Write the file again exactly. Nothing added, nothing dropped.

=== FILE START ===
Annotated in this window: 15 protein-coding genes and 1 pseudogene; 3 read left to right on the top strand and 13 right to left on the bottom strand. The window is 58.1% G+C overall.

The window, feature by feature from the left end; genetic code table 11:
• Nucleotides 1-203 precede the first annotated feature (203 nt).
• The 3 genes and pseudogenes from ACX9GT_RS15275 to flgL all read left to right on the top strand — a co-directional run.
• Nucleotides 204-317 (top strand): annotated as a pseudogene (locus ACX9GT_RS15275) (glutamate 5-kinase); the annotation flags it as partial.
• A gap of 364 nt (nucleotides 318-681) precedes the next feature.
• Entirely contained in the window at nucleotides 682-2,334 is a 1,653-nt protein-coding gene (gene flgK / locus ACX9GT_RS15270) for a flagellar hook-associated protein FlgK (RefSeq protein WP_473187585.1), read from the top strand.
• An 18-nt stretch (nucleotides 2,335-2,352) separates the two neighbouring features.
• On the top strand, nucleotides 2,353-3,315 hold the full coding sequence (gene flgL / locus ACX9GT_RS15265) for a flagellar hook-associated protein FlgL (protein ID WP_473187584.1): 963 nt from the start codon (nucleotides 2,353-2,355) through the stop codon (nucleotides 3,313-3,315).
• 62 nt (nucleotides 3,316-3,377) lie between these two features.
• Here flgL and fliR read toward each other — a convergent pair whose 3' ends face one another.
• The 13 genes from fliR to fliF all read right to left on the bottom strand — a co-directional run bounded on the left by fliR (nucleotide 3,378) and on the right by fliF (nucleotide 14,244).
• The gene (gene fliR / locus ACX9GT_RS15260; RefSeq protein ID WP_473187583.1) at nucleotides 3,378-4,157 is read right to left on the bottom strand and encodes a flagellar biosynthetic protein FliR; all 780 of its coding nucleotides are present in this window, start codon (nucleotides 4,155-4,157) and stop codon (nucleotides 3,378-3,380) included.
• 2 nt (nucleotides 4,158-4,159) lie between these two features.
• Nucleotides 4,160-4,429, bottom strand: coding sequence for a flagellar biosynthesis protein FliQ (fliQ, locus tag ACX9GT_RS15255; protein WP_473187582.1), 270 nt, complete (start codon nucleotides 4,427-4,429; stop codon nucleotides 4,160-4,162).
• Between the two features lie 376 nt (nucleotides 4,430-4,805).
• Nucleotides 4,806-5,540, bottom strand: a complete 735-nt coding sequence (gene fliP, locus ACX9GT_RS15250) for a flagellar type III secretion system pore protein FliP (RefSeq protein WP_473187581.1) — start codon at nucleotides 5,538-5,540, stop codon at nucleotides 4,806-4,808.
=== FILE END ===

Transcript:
Annotated in this window: 15 protein-coding genes and 1 pseudogene; 3 read left to right on the top strand and 13 right to left on the bottom strand. The window is 58.1% G+C overall.

The window, feature by feature from the left end; genetic code table 11:
• Nucleotides 1-203 precede the first annotated feature (203 nt).
• The 3 genes and pseudogenes from ACX9GT_RS15275 to flgL all read left to right on the top strand — a co-directional run.
• Nucleotides 204-317 (top strand): annotated as a pseudogene (locus ACX9GT_RS15275) (glutamate 5-kinase); the annotation flags it as partial.
• A gap of 364 nt (nucleotides 318-681) precedes the next feature.
• Entirely contained in the window at nucleotides 682-2,334 is a 1,653-nt protein-coding gene (gene flgK / locus ACX9GT_RS15270) for a flagellar hook-associated protein FlgK (RefSeq protein WP_473187585.1), read from the top strand.
• An 18-nt stretch (nucleotides 2,335-2,352) separates the two neighbouring features.
• On the top strand, nucleotides 2,353-3,315 hold the full coding sequence (gene flgL / locus ACX9GT_RS15265) for a flagellar hook-associated protein FlgL (protein ID WP_473187584.1): 963 nt from the start codon (nucleotides 2,353-2,355) through the stop codon (nucleotides 3,313-3,315).
• 62 nt (nucleotides 3,316-3,377) lie between these two features.
• Here flgL and fliR read toward each other — a convergent pair whose 3' ends face one another.
• The 13 genes from fliR to fliF all read right to left on the bottom strand — a co-directional run bounded on the left by fliR (nucleotide 3,378) and on the right by fliF (nucleotide 14,244).
• The gene (gene fliR / locus ACX9GT_RS15260; RefSeq protein ID WP_473187583.1) at nucleotides 3,378-4,157 is read right to left on the bottom strand and encodes a flagellar biosynthetic protein FliR; all 780 of its coding nucleotides are present in this window, start codon (nucleotides 4,155-4,157) and stop codon (nucleotides 3,378-3,380) included.
• 2 nt (nucleotides 4,158-4,159) lie between these two features.
• Nucleotides 4,160-4,429, bottom strand: coding sequence for a flagellar biosynthesis protein FliQ (fliQ, locus tag ACX9GT_RS15255; protein WP_473187582.1), 270 nt, complete (start codon nucleotides 4,427-4,429; stop codon nucleotides 4,160-4,162).
• Between the two features lie 376 nt (nucleotides 4,430-4,805).
• Nucleotides 4,806-5,540, bottom strand: a complete 735-nt coding sequence (gene fliP, locus ACX9GT_RS15250) for a flagellar type III secretion system pore protein FliP (RefSeq protein WP_473187581.1) — start codon at nucleotides 5,538-5,540, stop codon at nucleotides 4,806-4,808.